What about the CNN wing nuts and their gratutious amounts of pseudo-science? You realize it goes both ways right?



    Many companies left before Apple so it's not like Apple is a trailblazer here (as noted in the article).



    EDIT: Look like penchant for sensationalism has ratted you out - I won't even bother.
  • Reply 7 of 121
    MacProMacPro Posts: 18,225member
    Quote:
    Originally Posted by bigmc6000 View Post


    This is why Apple left "U.S. Secretary of Energy Steven Chu praised Apple for its departure from the chamber, calling the move "wonderful." Greenpeace, too, noted Apple's decision to leave the group."



    It's brilliant - they realize nothing is going to happen Washington as it relates to them and they are probably just wasting their time so they go ahead and make a big deal about not wanting to waste their time anymore and they get tons of free, good press.



    I disagree with this being a publicity move for Apple. SJ took a stand on principle to make a statement about the far right wind position of the COM. I resigned my company membership several years ago for the same reason.
  • Reply 8 of 121
    MacProMacPro Posts: 18,225member
    Quote:
    Originally Posted by bigmc6000 View Post


    What about the CNN wing nuts and their gratutious amounts of pseudo-science? You realize it goes both ways right?



    Many companies left before Apple so it's not like Apple is a trailblazer here (as noted in the article).



    EDIT: Look like penchant for sensationalism has ratted you out - I won't even bother.



    I don't get my scientific information from Fox or CNN, I got mine from university and years of teaching, reading and listening.
  • Reply 9 of 121
    Quote:
    Originally Posted by digitalclips View Post


    I disagree with this being a publicity move for Apple. SJ took a stand on principle to make a statement about the far right wind position of the COM. I resigned my company membership several years ago for the same reason.



    Far right = "a 21st century approach to climate change."? Really? You must live in a really polar world - either far left or far right. By that approach anyone that thinks as you think must be far left and anyone who doesn't is far right. Well, ok, whatever floats your boat.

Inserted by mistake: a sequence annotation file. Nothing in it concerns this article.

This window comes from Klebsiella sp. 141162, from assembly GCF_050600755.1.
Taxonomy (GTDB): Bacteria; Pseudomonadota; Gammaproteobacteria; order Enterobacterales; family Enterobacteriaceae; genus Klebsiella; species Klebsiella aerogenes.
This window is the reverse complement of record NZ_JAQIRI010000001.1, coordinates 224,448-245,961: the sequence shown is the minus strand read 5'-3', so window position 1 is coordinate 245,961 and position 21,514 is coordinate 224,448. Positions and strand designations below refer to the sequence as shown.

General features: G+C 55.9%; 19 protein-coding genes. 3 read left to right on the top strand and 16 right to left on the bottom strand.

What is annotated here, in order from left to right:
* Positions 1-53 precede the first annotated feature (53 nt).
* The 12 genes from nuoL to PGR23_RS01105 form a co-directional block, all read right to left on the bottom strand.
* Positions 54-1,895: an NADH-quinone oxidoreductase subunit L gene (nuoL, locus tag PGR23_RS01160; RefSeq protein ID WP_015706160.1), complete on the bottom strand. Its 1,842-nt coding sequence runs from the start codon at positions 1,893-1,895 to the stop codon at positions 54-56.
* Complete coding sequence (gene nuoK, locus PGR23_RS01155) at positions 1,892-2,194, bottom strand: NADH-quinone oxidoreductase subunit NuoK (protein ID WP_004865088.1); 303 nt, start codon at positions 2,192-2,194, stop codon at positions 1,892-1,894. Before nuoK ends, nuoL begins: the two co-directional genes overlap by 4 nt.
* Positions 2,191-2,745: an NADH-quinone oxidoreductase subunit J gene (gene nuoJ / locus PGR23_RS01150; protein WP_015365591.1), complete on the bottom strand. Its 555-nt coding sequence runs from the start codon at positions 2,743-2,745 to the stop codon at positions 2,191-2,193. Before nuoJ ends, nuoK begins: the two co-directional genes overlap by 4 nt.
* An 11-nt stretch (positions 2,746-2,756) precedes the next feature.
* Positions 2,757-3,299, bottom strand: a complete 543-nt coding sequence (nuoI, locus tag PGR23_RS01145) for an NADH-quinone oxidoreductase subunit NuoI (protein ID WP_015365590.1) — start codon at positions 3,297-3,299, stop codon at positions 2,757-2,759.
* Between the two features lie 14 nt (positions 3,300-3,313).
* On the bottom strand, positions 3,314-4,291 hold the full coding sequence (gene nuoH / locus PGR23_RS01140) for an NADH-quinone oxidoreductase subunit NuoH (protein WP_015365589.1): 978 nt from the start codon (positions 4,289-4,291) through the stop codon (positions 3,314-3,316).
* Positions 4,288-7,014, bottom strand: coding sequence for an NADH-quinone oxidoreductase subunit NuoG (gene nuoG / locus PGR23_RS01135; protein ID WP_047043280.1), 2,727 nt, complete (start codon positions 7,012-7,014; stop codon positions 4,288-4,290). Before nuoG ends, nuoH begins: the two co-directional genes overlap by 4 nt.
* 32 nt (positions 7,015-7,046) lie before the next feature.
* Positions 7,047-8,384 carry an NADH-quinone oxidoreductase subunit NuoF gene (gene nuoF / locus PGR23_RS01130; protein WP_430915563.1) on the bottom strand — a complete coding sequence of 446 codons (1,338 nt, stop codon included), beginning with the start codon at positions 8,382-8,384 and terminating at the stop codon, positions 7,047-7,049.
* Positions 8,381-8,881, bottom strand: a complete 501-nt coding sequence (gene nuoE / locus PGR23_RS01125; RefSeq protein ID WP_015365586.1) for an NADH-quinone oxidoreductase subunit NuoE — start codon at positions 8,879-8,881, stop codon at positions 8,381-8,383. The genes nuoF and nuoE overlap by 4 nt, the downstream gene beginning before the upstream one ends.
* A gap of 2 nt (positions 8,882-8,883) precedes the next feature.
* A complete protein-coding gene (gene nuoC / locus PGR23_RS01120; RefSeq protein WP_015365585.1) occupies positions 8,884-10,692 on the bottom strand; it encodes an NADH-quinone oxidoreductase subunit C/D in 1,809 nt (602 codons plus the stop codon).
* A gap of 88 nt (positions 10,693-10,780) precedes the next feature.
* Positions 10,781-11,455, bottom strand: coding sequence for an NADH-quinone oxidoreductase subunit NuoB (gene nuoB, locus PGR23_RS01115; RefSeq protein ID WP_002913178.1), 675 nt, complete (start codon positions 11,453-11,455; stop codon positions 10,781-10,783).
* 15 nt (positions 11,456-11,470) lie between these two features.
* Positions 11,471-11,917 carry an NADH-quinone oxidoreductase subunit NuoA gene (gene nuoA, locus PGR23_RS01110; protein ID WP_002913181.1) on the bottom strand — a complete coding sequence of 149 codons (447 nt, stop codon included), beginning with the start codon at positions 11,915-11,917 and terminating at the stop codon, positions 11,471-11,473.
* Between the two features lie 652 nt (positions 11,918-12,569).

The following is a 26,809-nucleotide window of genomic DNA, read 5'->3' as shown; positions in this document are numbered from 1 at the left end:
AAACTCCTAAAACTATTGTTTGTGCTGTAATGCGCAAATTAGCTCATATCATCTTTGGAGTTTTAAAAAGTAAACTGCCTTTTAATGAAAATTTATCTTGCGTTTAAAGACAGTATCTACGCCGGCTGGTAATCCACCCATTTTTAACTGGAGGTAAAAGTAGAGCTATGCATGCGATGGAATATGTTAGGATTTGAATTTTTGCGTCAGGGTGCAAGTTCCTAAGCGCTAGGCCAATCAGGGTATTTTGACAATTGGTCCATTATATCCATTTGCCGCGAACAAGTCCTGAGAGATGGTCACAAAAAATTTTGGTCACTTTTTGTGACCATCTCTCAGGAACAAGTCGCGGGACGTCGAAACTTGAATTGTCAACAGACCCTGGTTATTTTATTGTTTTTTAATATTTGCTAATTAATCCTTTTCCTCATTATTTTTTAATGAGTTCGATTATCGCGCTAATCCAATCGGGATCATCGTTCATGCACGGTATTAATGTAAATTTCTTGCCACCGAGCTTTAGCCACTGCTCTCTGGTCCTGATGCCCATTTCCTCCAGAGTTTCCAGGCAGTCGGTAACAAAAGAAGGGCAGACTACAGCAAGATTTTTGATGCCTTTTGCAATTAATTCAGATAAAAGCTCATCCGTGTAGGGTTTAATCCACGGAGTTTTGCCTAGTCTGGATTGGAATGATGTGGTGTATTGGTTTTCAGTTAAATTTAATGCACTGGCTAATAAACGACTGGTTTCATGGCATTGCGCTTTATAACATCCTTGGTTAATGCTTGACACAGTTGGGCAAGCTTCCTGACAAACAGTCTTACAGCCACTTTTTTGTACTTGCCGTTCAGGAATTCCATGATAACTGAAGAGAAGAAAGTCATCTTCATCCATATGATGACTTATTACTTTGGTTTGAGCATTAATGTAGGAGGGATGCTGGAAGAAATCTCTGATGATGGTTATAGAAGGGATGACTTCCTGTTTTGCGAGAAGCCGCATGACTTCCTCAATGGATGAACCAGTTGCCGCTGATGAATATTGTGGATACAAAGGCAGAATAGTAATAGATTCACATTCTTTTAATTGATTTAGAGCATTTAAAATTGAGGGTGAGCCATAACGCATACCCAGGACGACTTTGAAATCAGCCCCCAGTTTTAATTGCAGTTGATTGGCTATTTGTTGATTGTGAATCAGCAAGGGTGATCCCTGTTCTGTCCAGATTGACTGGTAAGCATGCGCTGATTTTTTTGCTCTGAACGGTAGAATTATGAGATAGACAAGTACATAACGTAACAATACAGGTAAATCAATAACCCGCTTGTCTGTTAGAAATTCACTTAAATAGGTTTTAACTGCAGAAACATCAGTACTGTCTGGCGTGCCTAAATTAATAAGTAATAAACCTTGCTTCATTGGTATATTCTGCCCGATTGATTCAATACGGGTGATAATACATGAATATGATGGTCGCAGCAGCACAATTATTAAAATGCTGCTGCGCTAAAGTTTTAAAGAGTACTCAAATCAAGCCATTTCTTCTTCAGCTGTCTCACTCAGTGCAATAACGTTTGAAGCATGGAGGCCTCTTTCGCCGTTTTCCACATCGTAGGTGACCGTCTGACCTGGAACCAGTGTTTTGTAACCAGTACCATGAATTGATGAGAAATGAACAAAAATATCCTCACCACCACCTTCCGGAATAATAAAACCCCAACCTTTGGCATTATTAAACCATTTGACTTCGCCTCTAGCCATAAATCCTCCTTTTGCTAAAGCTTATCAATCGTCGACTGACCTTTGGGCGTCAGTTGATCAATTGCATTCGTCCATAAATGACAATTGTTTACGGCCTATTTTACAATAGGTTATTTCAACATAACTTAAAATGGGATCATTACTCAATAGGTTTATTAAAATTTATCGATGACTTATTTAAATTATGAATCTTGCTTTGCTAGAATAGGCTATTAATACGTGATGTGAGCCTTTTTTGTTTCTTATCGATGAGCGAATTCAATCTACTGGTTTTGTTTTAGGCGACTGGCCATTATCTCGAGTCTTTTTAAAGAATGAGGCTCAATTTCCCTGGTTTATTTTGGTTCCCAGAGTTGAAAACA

• Reply 10 of 121
    Quote:
    Originally Posted by digitalclips View Post


    I don't get my scientific information from Fox or CNN, I got mine from university and years of teaching, reading and listening.



    So what if I gave you data from University professor and scholars around the world? Would you dismiss it instantly if it didn't go with your hypothesis?



    This isn't about Fox vs CNN - this is about hypothesis vs hypothesis (it's all a hypothesis by the way since it's all about projecting what will happen it can't be a fact to say x, y, or z is going to happen in 2050).
  • Reply 11 of 121
    Good practices towards keeping our environment good is the way to go.



    Global warming is a farce being forced on us. Redistribution of wealth is the real truth. There's so much junk science we'll never know the real truth.



    Read Atlas Shrugged for a little enlightenment.
  • Reply 12 of 121
    desuserigndesuserign Posts: 1,316member
    Quote:
    Originally Posted by Colt45 View Post


    Good practices towards keeping our environment good is the way to go.



    Global warming is a farce being forced on us. Redistribution of wealth is the real truth. There's so much junk science we'll never know the real truth.



    Read Atlas Shrugged for a little enlightenment.



    I agree we should read Ayn Rand for enlightenment. We should read Mein Kampf, Das Kapital, and a bunch of other works for enlightenment too.

    That way we can be exposed to a whole array of mentally bankrupt, crackpot thought systems!
  • Reply 13 of 121
    x38x38 Posts: 95member
    Quote:
    Originally Posted by digitalclips View Post


    Now we will hear all the usual Rush / Fox News comments and pseudo science from the wing nuts ... Meanwhile, well done Steve. Now many more companies lead by centrist and clear headed folks should also take their leave of the COC.





    Guess you'd better add the BBC to your hate list:

    http://news.bbc.co.uk/2/hi/science/nature/8299079.stm



    Interesting implicit perspective you have there - everyone who agrees with your hypothesis is using science and everyone who disagrees with your hypothesis is using pseudo science. Since you have been delegated the authority to declare what is science and what is pseudo science, I suppose that it your prerogative.